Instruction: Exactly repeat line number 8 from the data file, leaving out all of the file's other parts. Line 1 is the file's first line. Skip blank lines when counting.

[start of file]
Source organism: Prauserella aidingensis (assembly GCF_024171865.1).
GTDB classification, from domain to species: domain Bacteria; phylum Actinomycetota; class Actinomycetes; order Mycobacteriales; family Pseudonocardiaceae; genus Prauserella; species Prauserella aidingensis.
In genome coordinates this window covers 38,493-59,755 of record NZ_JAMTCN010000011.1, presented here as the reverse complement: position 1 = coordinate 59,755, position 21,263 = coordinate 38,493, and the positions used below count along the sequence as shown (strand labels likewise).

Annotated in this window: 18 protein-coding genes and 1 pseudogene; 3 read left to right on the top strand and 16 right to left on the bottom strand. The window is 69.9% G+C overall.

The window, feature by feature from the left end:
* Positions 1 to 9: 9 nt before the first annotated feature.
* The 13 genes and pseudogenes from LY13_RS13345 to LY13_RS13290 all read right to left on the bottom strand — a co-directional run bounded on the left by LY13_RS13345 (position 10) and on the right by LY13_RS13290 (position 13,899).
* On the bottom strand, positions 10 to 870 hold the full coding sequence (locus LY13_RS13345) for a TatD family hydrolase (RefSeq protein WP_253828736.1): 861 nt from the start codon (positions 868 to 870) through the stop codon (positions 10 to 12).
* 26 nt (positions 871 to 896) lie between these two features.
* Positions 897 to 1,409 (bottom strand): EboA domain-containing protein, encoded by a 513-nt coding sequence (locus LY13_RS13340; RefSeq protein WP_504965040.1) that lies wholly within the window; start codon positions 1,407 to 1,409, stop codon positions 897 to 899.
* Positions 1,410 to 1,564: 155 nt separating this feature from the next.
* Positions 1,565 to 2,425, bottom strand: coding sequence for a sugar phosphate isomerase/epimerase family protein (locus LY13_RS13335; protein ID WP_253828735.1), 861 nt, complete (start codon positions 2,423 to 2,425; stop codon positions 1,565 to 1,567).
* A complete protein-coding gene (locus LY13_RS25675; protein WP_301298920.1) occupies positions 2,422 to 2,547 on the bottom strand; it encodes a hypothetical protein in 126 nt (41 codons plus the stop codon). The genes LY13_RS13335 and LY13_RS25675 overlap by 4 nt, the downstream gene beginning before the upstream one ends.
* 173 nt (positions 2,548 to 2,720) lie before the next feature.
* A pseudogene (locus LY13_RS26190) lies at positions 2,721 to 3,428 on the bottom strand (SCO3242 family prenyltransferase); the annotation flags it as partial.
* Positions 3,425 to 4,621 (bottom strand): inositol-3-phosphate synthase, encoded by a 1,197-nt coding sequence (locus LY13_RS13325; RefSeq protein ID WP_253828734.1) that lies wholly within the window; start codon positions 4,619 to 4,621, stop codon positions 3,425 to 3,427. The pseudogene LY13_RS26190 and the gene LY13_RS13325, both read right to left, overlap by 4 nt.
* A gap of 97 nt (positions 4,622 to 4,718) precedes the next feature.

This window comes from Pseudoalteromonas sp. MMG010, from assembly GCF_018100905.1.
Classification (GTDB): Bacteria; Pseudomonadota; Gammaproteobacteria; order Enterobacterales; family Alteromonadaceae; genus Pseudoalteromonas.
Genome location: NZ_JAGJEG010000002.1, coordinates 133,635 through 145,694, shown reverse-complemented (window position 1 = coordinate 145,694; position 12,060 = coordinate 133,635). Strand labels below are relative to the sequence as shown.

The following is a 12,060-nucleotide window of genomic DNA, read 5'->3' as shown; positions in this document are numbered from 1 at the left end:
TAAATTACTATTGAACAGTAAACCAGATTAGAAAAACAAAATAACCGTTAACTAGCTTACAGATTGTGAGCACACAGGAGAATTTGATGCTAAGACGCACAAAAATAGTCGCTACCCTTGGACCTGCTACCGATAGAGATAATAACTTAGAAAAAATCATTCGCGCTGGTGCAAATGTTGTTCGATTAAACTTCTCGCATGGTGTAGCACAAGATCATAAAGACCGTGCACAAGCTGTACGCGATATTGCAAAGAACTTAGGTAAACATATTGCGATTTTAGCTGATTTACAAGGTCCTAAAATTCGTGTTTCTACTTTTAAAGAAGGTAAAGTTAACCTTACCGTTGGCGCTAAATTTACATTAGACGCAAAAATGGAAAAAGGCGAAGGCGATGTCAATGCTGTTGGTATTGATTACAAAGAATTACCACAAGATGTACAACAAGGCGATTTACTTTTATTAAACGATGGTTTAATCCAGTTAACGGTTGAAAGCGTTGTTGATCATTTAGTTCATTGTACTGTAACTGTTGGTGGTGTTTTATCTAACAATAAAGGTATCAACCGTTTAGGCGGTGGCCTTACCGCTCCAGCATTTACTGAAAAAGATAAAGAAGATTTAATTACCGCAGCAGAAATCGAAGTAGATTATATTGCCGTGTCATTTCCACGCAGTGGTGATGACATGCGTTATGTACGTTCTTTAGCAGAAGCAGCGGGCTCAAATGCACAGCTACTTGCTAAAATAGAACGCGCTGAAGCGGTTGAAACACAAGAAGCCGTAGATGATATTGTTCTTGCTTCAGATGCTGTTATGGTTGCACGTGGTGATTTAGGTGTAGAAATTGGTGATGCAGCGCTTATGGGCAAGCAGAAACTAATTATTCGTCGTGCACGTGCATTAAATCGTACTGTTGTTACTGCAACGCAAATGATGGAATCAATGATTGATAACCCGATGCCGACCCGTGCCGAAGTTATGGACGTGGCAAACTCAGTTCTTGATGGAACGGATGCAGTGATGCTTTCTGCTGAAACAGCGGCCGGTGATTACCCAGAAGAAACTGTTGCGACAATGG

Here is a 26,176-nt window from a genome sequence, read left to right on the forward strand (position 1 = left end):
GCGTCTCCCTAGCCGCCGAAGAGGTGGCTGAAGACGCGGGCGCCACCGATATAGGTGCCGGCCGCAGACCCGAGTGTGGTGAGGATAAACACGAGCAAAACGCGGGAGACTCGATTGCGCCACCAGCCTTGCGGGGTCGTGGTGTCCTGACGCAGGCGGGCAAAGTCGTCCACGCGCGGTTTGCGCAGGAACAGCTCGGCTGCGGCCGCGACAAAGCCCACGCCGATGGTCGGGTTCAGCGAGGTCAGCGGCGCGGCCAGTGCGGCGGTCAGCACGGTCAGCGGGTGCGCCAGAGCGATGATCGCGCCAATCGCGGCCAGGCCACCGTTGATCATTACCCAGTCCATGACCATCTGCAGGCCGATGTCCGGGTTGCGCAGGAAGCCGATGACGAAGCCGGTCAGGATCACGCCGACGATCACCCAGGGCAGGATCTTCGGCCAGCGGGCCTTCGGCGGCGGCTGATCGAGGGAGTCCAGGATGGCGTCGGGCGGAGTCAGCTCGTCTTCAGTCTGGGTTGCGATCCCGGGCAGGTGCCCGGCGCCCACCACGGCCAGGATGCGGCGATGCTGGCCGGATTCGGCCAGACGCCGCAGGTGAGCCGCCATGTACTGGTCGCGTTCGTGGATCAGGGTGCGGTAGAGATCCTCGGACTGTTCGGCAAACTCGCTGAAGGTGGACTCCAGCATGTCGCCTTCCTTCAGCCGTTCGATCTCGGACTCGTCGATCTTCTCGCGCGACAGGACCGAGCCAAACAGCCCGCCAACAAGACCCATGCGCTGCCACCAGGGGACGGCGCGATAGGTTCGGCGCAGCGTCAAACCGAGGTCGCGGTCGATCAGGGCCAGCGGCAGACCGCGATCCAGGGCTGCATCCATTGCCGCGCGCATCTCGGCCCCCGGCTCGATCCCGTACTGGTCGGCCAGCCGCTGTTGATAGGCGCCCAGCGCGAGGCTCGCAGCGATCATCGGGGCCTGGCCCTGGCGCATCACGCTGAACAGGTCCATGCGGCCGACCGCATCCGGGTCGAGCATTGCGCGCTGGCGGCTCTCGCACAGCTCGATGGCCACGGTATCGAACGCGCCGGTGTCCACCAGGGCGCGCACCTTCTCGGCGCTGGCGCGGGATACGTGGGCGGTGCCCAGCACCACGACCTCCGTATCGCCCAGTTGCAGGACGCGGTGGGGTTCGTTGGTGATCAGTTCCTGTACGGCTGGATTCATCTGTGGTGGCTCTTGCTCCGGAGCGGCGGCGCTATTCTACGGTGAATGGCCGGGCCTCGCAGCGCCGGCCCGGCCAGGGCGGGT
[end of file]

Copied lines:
* On the bottom strand, positions 10 to 870 hold the full coding sequence (locus LY13_RS13345) for a TatD family hydrolase (RefSeq protein WP_253828736.1): 861 nt from the start codon (positions 868 to 870) through the stop codon (positions 10 to 12).